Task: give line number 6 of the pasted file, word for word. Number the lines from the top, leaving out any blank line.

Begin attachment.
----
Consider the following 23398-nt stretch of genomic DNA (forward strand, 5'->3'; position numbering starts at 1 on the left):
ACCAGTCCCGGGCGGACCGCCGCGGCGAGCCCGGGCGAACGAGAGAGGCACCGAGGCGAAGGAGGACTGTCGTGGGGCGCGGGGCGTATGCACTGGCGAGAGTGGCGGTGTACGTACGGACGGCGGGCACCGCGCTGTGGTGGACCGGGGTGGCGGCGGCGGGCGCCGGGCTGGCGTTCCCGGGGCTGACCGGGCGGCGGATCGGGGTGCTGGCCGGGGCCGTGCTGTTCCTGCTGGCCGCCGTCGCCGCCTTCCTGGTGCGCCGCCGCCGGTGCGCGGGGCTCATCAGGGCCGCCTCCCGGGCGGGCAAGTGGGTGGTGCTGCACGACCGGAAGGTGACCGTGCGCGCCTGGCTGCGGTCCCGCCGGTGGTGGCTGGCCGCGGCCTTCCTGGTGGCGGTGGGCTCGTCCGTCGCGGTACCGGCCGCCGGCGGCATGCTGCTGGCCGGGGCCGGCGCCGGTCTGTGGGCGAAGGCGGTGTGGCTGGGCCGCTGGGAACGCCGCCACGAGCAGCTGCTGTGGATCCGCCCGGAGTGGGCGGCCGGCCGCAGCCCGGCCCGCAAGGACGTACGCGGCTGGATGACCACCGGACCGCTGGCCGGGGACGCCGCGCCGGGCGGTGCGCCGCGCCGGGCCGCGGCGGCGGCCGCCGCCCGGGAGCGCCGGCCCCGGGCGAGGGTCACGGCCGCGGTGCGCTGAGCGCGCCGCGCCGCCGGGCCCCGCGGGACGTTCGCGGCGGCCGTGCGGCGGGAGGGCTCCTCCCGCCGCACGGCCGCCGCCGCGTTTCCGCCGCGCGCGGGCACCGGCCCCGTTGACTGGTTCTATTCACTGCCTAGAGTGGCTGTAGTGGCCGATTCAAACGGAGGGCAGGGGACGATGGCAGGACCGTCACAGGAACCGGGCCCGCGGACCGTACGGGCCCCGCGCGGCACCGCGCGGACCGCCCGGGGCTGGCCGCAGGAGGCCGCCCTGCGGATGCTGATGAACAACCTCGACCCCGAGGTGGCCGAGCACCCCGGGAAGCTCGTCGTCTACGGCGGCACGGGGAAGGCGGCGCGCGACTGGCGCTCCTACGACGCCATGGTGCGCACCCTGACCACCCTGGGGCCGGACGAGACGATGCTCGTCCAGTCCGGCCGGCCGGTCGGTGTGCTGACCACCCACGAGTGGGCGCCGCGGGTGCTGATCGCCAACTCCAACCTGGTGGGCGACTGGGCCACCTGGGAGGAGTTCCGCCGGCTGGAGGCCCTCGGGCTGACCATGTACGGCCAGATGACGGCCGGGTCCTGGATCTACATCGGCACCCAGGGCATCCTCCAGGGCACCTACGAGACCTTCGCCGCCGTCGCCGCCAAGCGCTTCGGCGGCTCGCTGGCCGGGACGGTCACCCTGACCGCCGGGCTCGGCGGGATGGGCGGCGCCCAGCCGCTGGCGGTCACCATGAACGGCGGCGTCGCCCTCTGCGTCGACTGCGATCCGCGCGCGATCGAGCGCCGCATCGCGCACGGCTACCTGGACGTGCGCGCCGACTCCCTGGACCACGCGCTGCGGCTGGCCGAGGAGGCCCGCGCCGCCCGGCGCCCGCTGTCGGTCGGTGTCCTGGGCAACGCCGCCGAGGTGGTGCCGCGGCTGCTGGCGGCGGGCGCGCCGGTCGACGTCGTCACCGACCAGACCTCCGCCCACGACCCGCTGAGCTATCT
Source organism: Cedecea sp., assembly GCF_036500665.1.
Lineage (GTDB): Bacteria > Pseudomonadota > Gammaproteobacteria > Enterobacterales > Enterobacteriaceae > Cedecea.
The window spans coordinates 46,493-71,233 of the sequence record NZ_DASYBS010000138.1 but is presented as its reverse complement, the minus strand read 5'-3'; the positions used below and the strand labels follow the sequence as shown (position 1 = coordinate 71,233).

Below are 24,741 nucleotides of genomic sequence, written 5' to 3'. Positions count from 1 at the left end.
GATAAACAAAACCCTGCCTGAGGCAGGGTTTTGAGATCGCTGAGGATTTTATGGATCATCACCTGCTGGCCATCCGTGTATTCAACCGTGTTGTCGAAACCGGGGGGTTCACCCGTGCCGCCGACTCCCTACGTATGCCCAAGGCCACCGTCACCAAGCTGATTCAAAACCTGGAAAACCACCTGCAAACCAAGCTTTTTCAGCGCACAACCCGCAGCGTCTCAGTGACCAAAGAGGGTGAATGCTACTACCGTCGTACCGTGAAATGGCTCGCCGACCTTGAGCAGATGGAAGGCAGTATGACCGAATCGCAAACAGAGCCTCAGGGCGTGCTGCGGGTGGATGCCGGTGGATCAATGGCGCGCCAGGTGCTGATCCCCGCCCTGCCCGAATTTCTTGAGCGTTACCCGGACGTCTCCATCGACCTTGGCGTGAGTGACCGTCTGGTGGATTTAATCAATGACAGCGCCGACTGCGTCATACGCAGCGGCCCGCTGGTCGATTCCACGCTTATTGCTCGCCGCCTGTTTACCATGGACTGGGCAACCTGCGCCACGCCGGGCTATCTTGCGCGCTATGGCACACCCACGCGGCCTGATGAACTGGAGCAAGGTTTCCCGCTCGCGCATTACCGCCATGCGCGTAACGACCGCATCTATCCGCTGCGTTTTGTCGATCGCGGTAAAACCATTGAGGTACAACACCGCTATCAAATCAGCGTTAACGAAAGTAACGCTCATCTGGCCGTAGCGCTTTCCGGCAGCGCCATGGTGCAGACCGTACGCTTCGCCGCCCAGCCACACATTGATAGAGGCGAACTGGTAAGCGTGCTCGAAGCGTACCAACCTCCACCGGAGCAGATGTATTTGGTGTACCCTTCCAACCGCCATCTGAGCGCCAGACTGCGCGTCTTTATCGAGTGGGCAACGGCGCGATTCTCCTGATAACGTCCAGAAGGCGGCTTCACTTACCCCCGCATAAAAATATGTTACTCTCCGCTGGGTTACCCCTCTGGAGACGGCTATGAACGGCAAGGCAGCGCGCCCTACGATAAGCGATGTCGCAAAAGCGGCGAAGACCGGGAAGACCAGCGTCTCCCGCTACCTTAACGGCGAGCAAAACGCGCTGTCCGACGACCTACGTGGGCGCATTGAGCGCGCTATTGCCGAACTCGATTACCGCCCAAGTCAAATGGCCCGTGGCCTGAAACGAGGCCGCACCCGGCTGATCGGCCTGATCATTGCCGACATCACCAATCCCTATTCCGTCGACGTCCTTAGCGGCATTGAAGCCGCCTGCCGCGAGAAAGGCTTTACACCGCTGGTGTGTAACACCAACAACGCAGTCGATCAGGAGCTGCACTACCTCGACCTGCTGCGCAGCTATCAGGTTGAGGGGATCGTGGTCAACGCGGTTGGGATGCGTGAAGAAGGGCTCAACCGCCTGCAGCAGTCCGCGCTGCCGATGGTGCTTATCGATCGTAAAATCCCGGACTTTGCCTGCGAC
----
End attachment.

Below are 24,741 nucleotides of genomic sequence, written 5' to 3'. Positions count from 1 at the left end.